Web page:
The Algona Republican from Algona, Iowa on April 24, 1895 · Page 6
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The Algona Republican from Algona, Iowa · Page 6

Algona, Iowa
Issue Date:
Wednesday, April 24, 1895
Page 6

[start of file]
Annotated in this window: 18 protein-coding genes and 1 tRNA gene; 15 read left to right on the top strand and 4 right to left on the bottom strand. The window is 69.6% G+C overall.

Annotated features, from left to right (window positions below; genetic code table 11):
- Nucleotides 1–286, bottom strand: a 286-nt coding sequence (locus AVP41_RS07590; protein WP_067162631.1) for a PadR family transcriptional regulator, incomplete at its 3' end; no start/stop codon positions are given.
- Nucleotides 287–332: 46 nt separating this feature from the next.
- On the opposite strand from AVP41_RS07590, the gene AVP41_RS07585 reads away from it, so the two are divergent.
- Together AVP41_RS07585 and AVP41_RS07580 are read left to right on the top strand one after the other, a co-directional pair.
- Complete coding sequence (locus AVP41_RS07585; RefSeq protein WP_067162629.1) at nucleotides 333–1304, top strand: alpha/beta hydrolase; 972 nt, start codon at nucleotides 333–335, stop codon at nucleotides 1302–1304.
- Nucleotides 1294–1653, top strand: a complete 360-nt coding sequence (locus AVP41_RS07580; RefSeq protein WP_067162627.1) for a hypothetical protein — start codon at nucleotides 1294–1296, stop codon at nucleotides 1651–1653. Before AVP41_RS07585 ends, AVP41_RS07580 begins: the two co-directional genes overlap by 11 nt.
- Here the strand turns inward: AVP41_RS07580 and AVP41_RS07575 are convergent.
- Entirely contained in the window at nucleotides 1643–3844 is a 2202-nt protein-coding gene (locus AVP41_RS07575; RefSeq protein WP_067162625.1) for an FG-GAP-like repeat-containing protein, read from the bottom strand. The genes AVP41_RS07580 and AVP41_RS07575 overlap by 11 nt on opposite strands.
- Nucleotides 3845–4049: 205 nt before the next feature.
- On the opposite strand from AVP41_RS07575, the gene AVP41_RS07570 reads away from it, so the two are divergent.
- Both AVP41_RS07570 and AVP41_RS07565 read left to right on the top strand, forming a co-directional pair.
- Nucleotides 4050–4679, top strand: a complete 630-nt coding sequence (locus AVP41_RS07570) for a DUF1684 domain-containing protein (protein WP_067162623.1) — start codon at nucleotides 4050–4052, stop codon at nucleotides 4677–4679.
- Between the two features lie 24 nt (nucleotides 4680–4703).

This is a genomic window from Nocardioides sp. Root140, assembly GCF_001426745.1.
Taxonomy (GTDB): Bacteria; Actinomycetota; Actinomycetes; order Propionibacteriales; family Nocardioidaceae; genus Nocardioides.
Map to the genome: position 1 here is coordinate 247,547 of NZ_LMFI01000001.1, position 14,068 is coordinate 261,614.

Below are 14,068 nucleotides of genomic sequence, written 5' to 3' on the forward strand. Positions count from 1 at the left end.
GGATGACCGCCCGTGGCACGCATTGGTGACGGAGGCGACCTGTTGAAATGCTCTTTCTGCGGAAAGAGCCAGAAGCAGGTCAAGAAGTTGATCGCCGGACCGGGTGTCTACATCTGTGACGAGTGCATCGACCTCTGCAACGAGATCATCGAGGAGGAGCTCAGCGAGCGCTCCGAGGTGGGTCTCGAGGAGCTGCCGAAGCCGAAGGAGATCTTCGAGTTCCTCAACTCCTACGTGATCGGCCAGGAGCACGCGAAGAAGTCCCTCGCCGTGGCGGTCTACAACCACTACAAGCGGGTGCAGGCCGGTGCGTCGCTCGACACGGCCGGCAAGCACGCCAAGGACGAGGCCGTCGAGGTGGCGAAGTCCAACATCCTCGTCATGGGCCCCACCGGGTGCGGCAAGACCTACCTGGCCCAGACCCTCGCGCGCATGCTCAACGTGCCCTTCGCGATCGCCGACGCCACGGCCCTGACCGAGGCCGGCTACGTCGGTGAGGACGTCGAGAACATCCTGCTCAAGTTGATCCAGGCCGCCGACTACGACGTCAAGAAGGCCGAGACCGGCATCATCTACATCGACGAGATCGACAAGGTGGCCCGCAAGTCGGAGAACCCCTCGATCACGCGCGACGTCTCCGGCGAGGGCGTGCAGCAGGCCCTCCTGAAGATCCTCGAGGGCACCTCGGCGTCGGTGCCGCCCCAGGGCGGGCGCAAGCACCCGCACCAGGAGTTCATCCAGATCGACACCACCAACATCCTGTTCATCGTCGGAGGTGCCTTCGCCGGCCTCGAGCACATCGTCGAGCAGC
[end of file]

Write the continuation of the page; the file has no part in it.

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UBLICAN. ALUO*A. ^ -••- B W* JOHNSON. BY~ftAND,M?NAL.LY He remained there inert, devoid of '-^owcr of thought or speech, his brain «ekraded, his tongue dumb. Time possessed no more value to him. Human Sfeeings were specters. One fact gradually became clear to Sais perception—he would no longer tfiare to live here, isolated, defenseless, .Slugging his miserable and ignoble saecret. He must flee from Malta in old age and decrepitude. The Sicilian Collar was his Nemesis, the angel with tthe flaming sword, destined to drive Shim forth from this paradise of _his • ,s>wn choice. How could the instinct > ,:of the miser, which had been the taint «of 'his soul for years, growing to a . .noxious parasite, checking the current . -of all rioble purpose, have chosen a i ^better refuge than this remote island, -Whose inhabitants were prudent, like himself? At leniyth the dormant nature of the 'man was aroused and struggled fierce!• ly for supremacy. The greed of ava- •i-rice wresitled with conscience. It were V-Jbetter to leave the Sicilian dollar --.safely buried out of sight than stand Tbrandecl as an imposter. How he had .-schemed to convert most of the wealth "brought with him into the current .....coinl Now it had become fairy gold, :• -airline -better than a heap of withered : autumn leaves! What! Give up all! ; Lose all: Never! Never! -S?he past rose, at the moment, be"fore th.e .dimmed vision of Jacob Deal"' toy. '(•Hei'lia'd-'dwelt at Jamaica, as Capt. . !"Fillingham surmised. He had been a .-..clericin London, and subsisted on a v meagre salary through youth and -., early -manhood. Then a summons >. from the West Indies advised him, as i:next of kin, that he inherited the ^property of a cousin, a trader of courage and-ability, \yho hadamassed,.con- l_'jsiderable'wealth. "JKKrom the beginning fortune had '""dazzled and frightened Jacob Dealtry, .narrow-minded and economical by education. Sleep forsook his pillow ,-.-at the thought of rash investments, -.and the artful \vilea of his cousin's •old associates. He wished to escape from their net His wife died, and .during the childhood of his son he ^counted his positions with tremu- >lous anxiety. Ho strove ever Lo hold ihis own. The son took ship for Spain, •and married a pretty Andalusian. Jacob Dealtry's inherent suspicion found cause of disapproval of this j-early marriage. He departed from .Jamaica without leaving traces of .himself, or revealing his future plans tto any one. The measure was the outward symp- •torn of a canker of the soul. The young couple would squander his money as lightly as a bride smoked a -cigarette, or toyed with her fan. 'The son devoted the remainder of tis life to finding the missing parent The young man was actuated by apprehension of foul play, and a sincere •wish to fulfil his own final dutiea -Smitten with fever, he left the sole re- .imaining clue in his possession to his -wife and child. He had ascertained, .after much fruitless quest in the labyrinth of London life, that a person o: the name of Jacob Dealtry dwelt a Malta This last hope of succor had led the mother and child to the Watch Tower, whero they had been ungraciously received by a man reputed poor, •and"who earned a humble livelihood by copying documents for an advocate, •when chance afforded such employ- ' *'JUB STOOD AS IF FROZEN ment. or picking up archreological relics, and deciphering Punic inscriptions, self-taught, and zealous in re< (search. The Andalusian daughter-in-law t»4ed, and died of eanui, disappoint* went, and chagrin, leaving HUle 'Polores. The old man rose from the bench and bega» to walU about his narrow . , bead and utteved imprecations, wU4, wrathful anc} imp.ate»t, against those had reaped }Ul» \9 this sorry To reya&l his hoard to all trusted tne crisp bank note, easily folded and secured ifl the lining of raiment, a bed, a chair, tormented by dread of rats and mice, mildew and storms? Blindly, foolishly he had chosen the hard, bright coin, indestructible to mischevious agents of harm the teeth of rodents, and rain. The Sicilian dollar had played him false. He saw it all now that such knowledge came too late, He lived in a sort of delirium. He scoffed at the impending catastrophe. He need not act with undue precipitation., There was still time for reflection and to rearrange his disordered ideas. He kept reassuring himself in this fashion. Night and day became as one to him. If he slept or partook of such food as was to be found in the house, the need of nature was mechanically fulfilled. He did not miss his granddaughter. He had forgotten her and a fever of unrest consumed him. Con tending- passions tore his breast, now ursinghim to desperate, frantic action, and again withholding him in a dull passive resignation. Suddenly the note of a church bel reached his car. He paused in his aimless rambling about"house and garden, indulging in fitful soliloquies, and listened. The bell marked the passing hour. He was situ-tied, shocked, appalled. Time was ebbing rapidly, like the sand in the glass. His distorted fancy thus interpreted the warning of the clock. Would he be too late? He stood as if frozen with horror, his white hair bristling on his head, his eye dilated and fixed. A voice shrieked these words: "I am rich, rich! My treasure lies buried here all about me. Help me to unearth it before it is too late!" Who had spoken? He could not determine whether his own lips had moved, or he heard an echo of his thoughts at his side. He was no longer alone. Mocking faces jibed at him, taunting his helplessness, his tardy recognition of tue impending evil. Then a beautii'ul shape, clothed in shining radiance, put aside the others, onlv to prove the more maddening in turn. Tula airy form was the Sicilian dollar. Now it gleamed on the ground, and again it fli^te'd up to the parapet of the Watch.Tower The coin spun here, there,'" on all sides, eluding, dazzling, intangible, Jaec-b Dealtry, aroused to frenzy .haste, after lon^f delay, began .to seek in the crevices of his dwelling, be : neath the fountain basin, behind the beehives, at the angle of the garden vail. If he paused to rest, his feeble ,trength exhausted, the Sicilian dol- ar flashed before his troubled vision, icoffinp- at his forgetfulness of still another hiding-place, and goading aim to fresh exertions. Shrill laughter and odd cries were audible occasionally in the enclosure. Jacob Dealtry hiiil lost his reason, a «• # * * A vessel approve ued Malta, the Elettrico from Me.-.:•>. 11 a. Among the passengers on board were Lent. Curzon and his wife. His brief leave of absence had nearly expired, luut he tvas about to rejoin Ms ship. Dolores, beaming with happlr.ef.a, and her savage grace already reiiued by travel, still held Florio under one arm. Malta gave slight heed to these new arrivals in the more profound emotions of the hour. Malta, whether of high or of low degree, uas bringing i.'ut) .-Sicilian dollar to the trt-asrry mart .H use appointed time. T!:3 coin ar- i-:v3.l in bag, purse, i coffer, and even uvnsported in rude boxes on primi- uvo vehicles, the owners sadly crestfallen and anxious as to results. The fact was clearly proved that the stronghold of the Knights Templar was the richest island of similar di- 1 irunsions in the world. The recluse of the Watch Tower was not the only victim of the pranks of the Sicilian dollar on this occasion. Disbursement of hoards long concealed sowed discontent, envy, and suspicion on every side. Creditors frowned on debtors, proved to haye full pockets. Masters eyed thrifty servants askance, The Busatti couple met on their own threshold*with mutual confusion and ivnger. "Thou!, 1 exclaimed the husband, in accents of unfeigned astonishment, hugging a much-worn, leather pouch under his,arm. "Thou!" echoed the wife, in even sharpei tones, and clutching a heavy sack of coarse linen. ••Eii! What would you have, my soul? A man must make a little provision for age when his children may find him a burden," said the husband, apologetically. •'lhave daughters to marry," said the wife tartly, "May the Madonna help mo to save a soldo for. some musses to be sung for the repose of tny soul when I die!" Eveu Pr. Busatti emerged from the house counting" some pieces of money i« Iji-i left palm, And Dolores? Her face clouded at she onca more climbed tho steps of Valletta. JJemovse and apprehension began to weigh OR her heart Jn vain she sought for the small and beftt form of her grandfather in Ihe crowd, \Yhy should he bu there un 1 -a at" tracted by a sentiment cf wui-io.ity? »•!!*} is all alone," she fa'.'wo-. ( '{|© «xay have been ill and neglectoU while we Iuvv9 beep so happy, Ah, poor grandpapa.!" fjer husband . r tiotmng, yet the old man in- pired only contempt in the mind of he officer, as on the occasion of their first meeting. Dr. Busatti qnitW the town to visit patient in the vicinity of the Watch Dower. A neighbor hinted that Jacob )ealtry had hot been seen to emerge rom the garden f»ate tnr several days. The young physicte.ti approached ho portal and knock" '. There was no response. At this moment Dolores and Lieut. Curzon appeared On the jath. Greetings were excnaasrea. Possibly these two men recognized, with a swift and mutual intuition oi ihange, how strangely the tangled liread of life had involved and brought them back to a common starting point, the threshold of Jacob Dealtry's door. The day was calm and serene, the silence unbroken. The pigeons flew up on the roof and spread their feathers in the sun. The bees swarmed in a dark cloud over the wall. Dolores grew pale as the knocking on the gate was repeated. Ah, if they had come too latel Florlo increased her agitation by whining pitifully. Did the dog remember the spot? Dolores cast a frightened glance about her, and pressed her hands to her throbbing heart "Grandpapa!" The fresh young voice pierced the stillness. "Grandpapa! Dolores is here. Open the door." Surely the strained attention of the group of listeners detected a sound, a slow movement, within the "Oh, grandpapa!" ANClENt KOAD SUPERStlf IONS. fit* i ne Be off with you, once I to go?" implored "A—a thief! for all." "Where am Dolores. She was stupefied and incredulous of the brusque expulsion. "Return to the convent, if you will. You shall not enter my door again. A spy! A traitor!" The voice of the old man, piercing and sharp, rose to a sort of howl of menace with these words. Dolores turned away, with Florio under her arm. The morning was clear, and the sunshine dazzling, yet the sky seemed about to fall on her head. Was it true that her grandfather had banished her from the Watch Tower for ever? A crushing blow shatters the prism of a crystal. Tho shock of brutal, unforeseen ejection from her home, by her nearest relative, scattered her ideas in a similar manner. Her, .first thought was of Arthur Curzon. Where was he? How could she find him in her humiliation and distress? Dolores lacked the nerve requisite to haunt the quay in quest of him. Or did some instinct of modest .pride withhold her from displaying her shame to the world? Oddly enough, the first and rudimentary comprehension of dread ot public opinion in her mind took the form of a natural shrinking from the eye of slender and grave Dr. Busatti, and his yellow, little mother. The recollection of the ladies of the ball, and of the gentlemen who had been kind to her on that momentous occasion, did not trouble her. There remained for her only the safe refuge of the convent. The sad and monotonous routine of monastic rule was to. be the end of all joy and happiness. A sob rose in her throat. . She walked slowly toward the town. No one noticed her and she passed other pedestrians as if they had been phantoms. ' [CONTINUED NEXT WEEK.] ~T~ A Cola "Wave." «t sdltton* of the Middle Ages tell SfttSft Was & fc«i*abtnld**4 An official o'f the department of public wofks of Ffnnoe has recently pnb- lishecl a book containing a collection of the legends and stipetstitious coiioef uitg toads, bridges, inines aiid othef Similar works, Which is full of curious traditions. Those which date from the middle ages ate particularly noticeable for the patt taken by the devil in the construction of the public works, as, according to them, his satauid majesty was the inost etttetptising and efficient conttactor to be found anywhere. If any engineer, ntohitect or contractor found himself in trouble he had only to make a compact with natan, who Would pet- form his task, generally ill a single night, but very suddenly, at any rate, the only price demanded being a soul. According to the more common legends, the devil Was often bateless about the terms of tho bargain, and nt the conclusion of his labors found himself cheated of the liumno soul ho expected by the substitution of a cock or some other bird or animal. He would then have destroyed in a rage the Work ho had completed, only, tho priest having blessed it immediately after its finish, satau had no further power over it. Tho host place for the invocation of tho devil was held to bo tho crossing of the four roads. American contractors •who are iu trouble may be glad to know tho most approved process for raising tho dovil. It is to stand at such n plaoo at midnight and there cut in two a black hen, meanwhile pronouncing tho terrible words, "Eloiin, Essnim, frugitaviefc appelavi." In comparatively recent times tho author of the book, Paul So- billot, states that tho superstition of the common people concerning the railway was very ridiculous, tho bishop of Orleans going so far as to issue a special prayer for those who might have to travel in such a manner. — Exchange. Match Sft, 1836, the d i«t hotter ttated b * n a upo tj the struggling Tesans before the swptcl of vengeance fell nfc Satt Jnointo. The gattison of doliatl, let! by Colonel James w. Fanhiu, had been overpowered and captured while trying to cut their way through to relieve Major Ttavis at tho 'Alamo. Fflnnifl Was severely wounded iii the fight. At dawri ofl Palm Sunday the prisoners wete matched out tinder protest of beitig counted aiid.btitoheted by bands of Indiaius, specially chosen for the Work. The Wounded were reserved for the last, and Fanniu the last of fill. He asked his executioners to aim at his heart and not his headi seated himself in a chair fronting the rifleman, tied a handkerchief Over his eyes and bared the target for tho fatal volley. Faliiiin was a North Carolinian by birth and Was 80 yeats old. Ho had been in tho field Since the beginning of the Btrtiggle for Texail independence. GEORGE L. Sam Houston as an Indian March 27, 1814, General Jackson CONSIDER THE HORSES. After battering their Io 8 breast ^ vot ii a w ith cannon balls for two hours his storming parties dashed forward aiid made a gallant fight around tho portholes, but could not breach the lino. Major Montgomery leaped upon the works and instantly fell back with a bullet through his head. By his side stood Ensign Houston, with a barbed arrow in his thigh, and maddened with pain and the fall of his leader ho jumped down among tho savages, followed by his company. Tenuosseoans and savages fought like tigers, but tho bayonets were too much for tomahawks, and tho Creeks broke for tho timber in the roar, where they would, be moro at homo. Houston sank down inside tho breastworks and thirtieth antsi?etsa< That WOfi Ulry of the battle w* n *« - •• credited With set- FiVe FOfK5» tling the tate of Petersburg and ftichmond. Sheridafl's army tuttied Lee's right at Five Forks. The key of the Confederate position Wats a slight angle or teturii ia the intreflfth- meat covering Five Forks crossroads, Sheridan deployed his cavalry in froiit of the intrenched Hue and sent Warren a dorps to carry the return* Which Was in the forest and could liofc be located within inauy hundred rods. The first and secdiid divisions of Wrtrren, rnafchitig by the flatlkt passed it, hud the third and last division, Which was also the smallest, led by Rouiayne B. Ayors, fol> lowing the other two, received a gallifig fire from tho Confederates posted behind the auglo. Ayers qtickly faced hid re- servo brigade toward the blazing gutta It Was led by Cokmel Frederick Winthrop of tho Fifth KeW York, a cousin of the hero of Big Bethel. The brigade Was composed entirely of New Yorkers. They charged at double quick, with Wiiithrop at their head, The Confeder- ntes had placed their best guns and men in the angle as a forlorn hope. It was defended gallantly, but Wiuthrop's soldiers plunged though tho heavy flre poured on them and carried tho works. Winthrop fell mortally wounded, the last brigade commander killed in the Army of tho Potoinao. After tho angle had been broken Warren's men marched down the Confederate lino on the rear, leaving little for Sheridan's troops to do, except sweep up the fragments. GEORGE L. KILMER. If I Frequent Watering on a Jonrney Tends to Their Comfort and Health. Occasionally I drive from Downiug- towu, Pa., to West Grove, 18 miles. My horse before starting will drink the contents of a common horso bucket— that is, three or four gallons. About three miles on the way is a good trough ed by a spring. It would bo difficult to get Frank to pass there without a light irink. Then there is a stretch of eight jr nine miles to a trough near Pusy's l, in London Grove. Here ho must lave a good full drink, and then, after drive of three miles, ho wants a light drink at Jacob's trough and does not require a drink at tho end of tho 'drive and is iu no danger of founder or colic, consequently this instinct, and we can imagine tho suffering that hundreds of dorses undergo in being deprived of the chance to gratify it during the heated term. Jacob's well is at Woodsido Mills, on tho road from Dowhingtbwn to Fisherville. Nearly all the travel ori the road use it, tho average being ten an hour. A wheelwright, located opposite to a trough in Downiugtown, says some animals stopping there will bo so thirsty as to almost empty tho tank before they are satisfied. That trough has hundreds of visitors daily and as many as from 80 to 40 before 8 a. m.—Dr. J. B. Edge. Highway Bridge Construction. Ono of tho most essential features of good highways is that of bridge construction. At all crossings of streams which might at any time interrupt the passagoof vehicles good substantial iron bridges should bo erected whero the importance of the highway is sufficient to warrant tho outlay, and iu all oases whoro bridges are necessary they should be of tho most permanent character pos- Nelson Hated to Retreat. called one of his Teuuesseenns to draw tho terrible arrow. from his wound. Two vigorous jerks failed to bring it out Raising his sword, Houston shouted, "Try it again, and if you fail I'll cut you to earth." Pnt- SAM HOUSTON. ting all his strength to the work, the soldier tore the barb loose from the tendons, causing a wound that bled furiously. While a surgeon was stanching tho blood Jackson rode near, and recognizing Houston told him not to go into battle again. Late in tho day there was a call for volunteers to storm the last refuge of the Creeks, which was a portion of the breastworks sheltered by a wooded knoll, whero the trees had been felled for better defense. No one responded to tho call. Houston was with his company looking on. Ordering the men to follow, he dashed ahead without glancing around until he reached tho crest of the ravine. Before his men caught up with their valiant leader ho was shot down with two bullets in bis right shoulder. GEORGE L. KILMER. On March 28,1862, Bold DeedS Sibley's Confeder- of \Var atQ iuva(:iers mad ° < the last stand in In a Wild New Mexico. ran von Scarcely an echo of Canyon. tho littlo war bo . tween tho volunteers of the border ro- Bouudod through tho country, but tho contest was heroic and sanguine for all that. On the 28th Sibley'sTexans and a force of Colorado volunteers, called "Pike's Poakers," met in Apache canyon. Tho Confederates chose the battleground and stationed their fioldpieces , i , _^ J™ _»,;4.K *iifl(jw-irm Cf»ftl'f>frf>fl April 2 is the an nivorsary of son's vio the north at OX Mr (1801). Nelson was v,v.fvfiq ^eeii' under Sir Hyde Parker, vrfregot scared when he saw his lieutenant rushing tho van into the thick of the enemy's fleet,' under tho guns of his shore batteries, and hoisted on the flagship a signal for retreat. Somo" of the ships obeyed the order at once. The Amazon backed off and presented her stern to tho Danish guns. Her gallant captain, Eiou, was cut in two by a ball and the vessel terribly riddled. W.h.eii Nelson' HOW NOT TO MEND A BRIDGE. [From Good Rouds. ] sible to make thorn by placing them upon masonry piers resting upon firm foundations and protecting them by roofs and walls against the destroying agency of water. Good bridges, besides being more economical, appeal strongly to the eye of the traveler and cause a feeling of pride on the part of every citizen, which the government^ for manifest economic reasons, owes it to euoourage, even though the saving oi' dollars and cents did wot appeal go strongly to the same end. Thia result can be reached only by intrusting to a Raffaelli McGugeuheimer (viewing I competent engineer tho work of bridge his work>~Pere's one of yer Aubrey | building. Whiskersley pictures, It ain't J»130h of a likeaess, nor it ain't protty, but it's der fashion, an you bet yer life what goes, I'd rudder be out o 1 out o 1 fashion.-—Truth. Ante Fpi Boad Material Jf» Towns in Plontia have a great boon in the so called paving clay found near and elsewhere farther south. It is not solely clay, but a combination of san<3, clay and oxide of iron. It breaks up under the pigk when dug and needs no other preparation to be put upon the sandy streets of jlorjdiau towns. It is Jaid on several inches deep, wet and then rolled. The result is a hard, smooth surface, tlia.t resists the wear- of traffic. Railway companies in Florida used the ^material toy the ap- to. gjatjofts and for in the woods, with riflemen secreted among the trees. A deep, narrow canyon offers a poor field for regular battle, and this affair might have ended in a bloodless draw had tho antagonists been other than borderers, men eager for the fray. The Colorado troops led off by stealing among the trees along the steep Bides of the canyon au'd shooting at the Confederate gunners while their ONVU artillery and infantry marched down tho bed of the valley. No lizard ,w«a TOP great for the Toxans to bold up these dangerous flankers. Lod by Colonel Scurry, the Fourth- cavalry, on foot, deployed across the canyon, frow brink to brink, and rushed forward, with tbror- bowies and pistols drawn: Tho flgnt they opened was one of man against man A deadly hand to hand struggle raped in the gulob for n few moment*, in winch the Pike's Peakers got tho worst of it, although they were at homo in a rough and tumble battle. OHO ot the Confederate detachments, tea by Major Shropshire and Captain Shannon, routed the enemy in their front, and carried away by the elation of. the .moment m ade » dash fpr the. ynjou Battor jes. Tee major and captain ou.ts.trJp' ped their followers. A Pike's Peal?cr pamed Pearco, who had retreated wo farther than the nearest large tree, sprang out ningte handed a,nd fhot the major clead. Sewing the eword o* the s _ *i „., i.n +ni.r>nrl mi Onntnin ShillV :al to haul off to bis chief, the old hero repeated the words, LOUD NELSON. "Leave off action," bitterly, and added, "Now, d—n me, if I do." Finding that his own signal for close action was still flying, ho said to the signal officer, "Mind you, keep it so!" Then, turning to tho captain of his flag- , ship, using the stump of his lostiarin'to emphasize the words, he said, "You know, Foley, that I have only one eye and have a right to be blind sometimes.'' Putting the glass to his blind eye, he swept the lino of vessels behind and exclaimed: "Ireallyclonotsee thesignal. D—n the signal any way 1 Keep mine for closer action flyiug. Yes, nail it to tho mast. That's the way I answer signals to 'leave off action.'" After an hour more of fighting the Danes began to lower their Colors, and their batteries ceased firing. Nelson at once sat down and wrote to the Danish priuco offering terms. A wafer was handed him to seal tho letter with, but ho ordered a candle, brought from tho hold of the ship anc\ ( i affixed a large wax seal. "This is no time to appear hurried or informal," he explained, with exasperating coolness. Tho terms were accepted and the erratic hero was fully pardoned for his flagrant disobedience' of orders. In fact, Sir Hydo Parker is scarcely mentioned in tho English annals .of themctory - 1 Copenhagen. GEORGE L. " " S-J •Af at •^iV'V .tj.' Ji^'i.-'.i- ^J^ i&i Tije pa^<!»« pf K«au *nq»»vy. The cUvjsipB of roads, whip}) jp jjj. glided jn tbe department of a.griou> tyre, was created about twq years ggp at tbe request of the NaHwal QoM - - - Oewerai Rpy Stone— . man, he turned on Captain Shan non, disarmed hiw 8»<J« wwohec|'l>«* to headquarters with the prispner, Another private soldier, but a reg^a*. however, belonging to tbe battery, por formed equally gaJiant wropfc n>* piope Pfopd JB tb« bQttQffl oi the gyic-U opposite, the enemy's cannon, With QW shot he dismounted a Confederate King it rail IB April 2 is the thirtieth anniversary of 111 the Last the fall of Peters- P..^ . '• burg Everything Iji'cCn. gavu way, but there, were hitches in the proceedings of 4 con., quest, for some of tho Confederates made good tho boast to die in the last ditch,, On an old abandoned Ui-.'o near the city limits stood an empty battery called Fort Gregg. It was ono-qaaj ter of a jnile jp advance of the mai:» Confederate trenches,-tQwarcl which tho blue iwd gray-.•$ were racing, and keo's salvation fpr a day, even, depended upou his wen there first. A wide awak" southern toi adier saw that Fort Gregg stoo<l i» way of Grant's column--* and got ' six poundera and 314 rifluiseu «"rt « nonrcvrt into the battery jnst BH < bon's division of 0,000 iwu t<vprra,H fiolci in i'ront, Tho parapet ot Gn-s>} so low that the e»ns were flfed pves top, and the brave paamoneprs fe} rows, like tenpins. The riflemen, ia,: fort held tbeir fire i within 80 ya?c}s, and v*ltt» ing shgta' gesgipn;' Tbe rifles after using ail the Qhests, Wbcn bullets ri fendere hurled etoue§ &nd tb@ walls at tb@ daring ^e?8 were renewed Juf parry tbe fQj t at all' pra were still flying* men sa,w tbali 'Sll , y ' '- Ww up A 6W 8»<* » HBflar few grape art fo| Odtt a away BVW the